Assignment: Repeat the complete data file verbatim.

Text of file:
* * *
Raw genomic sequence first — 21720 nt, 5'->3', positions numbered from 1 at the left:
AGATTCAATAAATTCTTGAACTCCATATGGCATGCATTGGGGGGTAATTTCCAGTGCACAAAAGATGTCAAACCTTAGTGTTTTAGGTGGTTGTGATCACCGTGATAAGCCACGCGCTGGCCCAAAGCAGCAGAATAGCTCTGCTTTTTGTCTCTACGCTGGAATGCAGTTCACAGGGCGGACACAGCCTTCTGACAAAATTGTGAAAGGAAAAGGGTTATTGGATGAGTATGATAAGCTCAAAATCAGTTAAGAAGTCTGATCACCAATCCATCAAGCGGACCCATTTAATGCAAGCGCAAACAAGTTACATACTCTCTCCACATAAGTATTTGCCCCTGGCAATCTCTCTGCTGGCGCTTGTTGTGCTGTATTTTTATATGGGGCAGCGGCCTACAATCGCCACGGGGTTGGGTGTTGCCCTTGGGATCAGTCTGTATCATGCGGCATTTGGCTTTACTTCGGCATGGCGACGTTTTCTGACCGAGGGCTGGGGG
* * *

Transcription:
Raw genomic sequence first — 21720 nt, 5'->3', positions numbered from 1 at the left:
AGATTCAATAAATTCTTGAACTCCATATGGCATGCATTGGGGGGTAATTTCCAGTGCACAAAAGATGTCAAACCTTAGTGTTTTAGGTGGTTGTGATCACCGTGATAAGCCACGCGCTGGCCCAAAGCAGCAGAATAGCTCTGCTTTTTGTCTCTACGCTGGAATGCAGTTCACAGGGCGGACACAGCCTTCTGACAAAATTGTGAAAGGAAAAGGGTTATTGGATGAGTATGATAAGCTCAAAATCAGTTAAGAAGTCTGATCACCAATCCATCAAGCGGACCCATTTAATGCAAGCGCAAACAAGTTACATACTCTCTCCACATAAGTATTTGCCCCTGGCAATCTCTCTGCTGGCGCTTGTTGTGCTGTATTTTTATATGGGGCAGCGGCCTACAATCGCCACGGGGTTGGGTGTTGCCCTTGGGATCAGTCTGTATCATGCGGCATTTGGCTTTACTTCGGCATGGCGACGTTTTCTGACCGAGGGCTGGGGG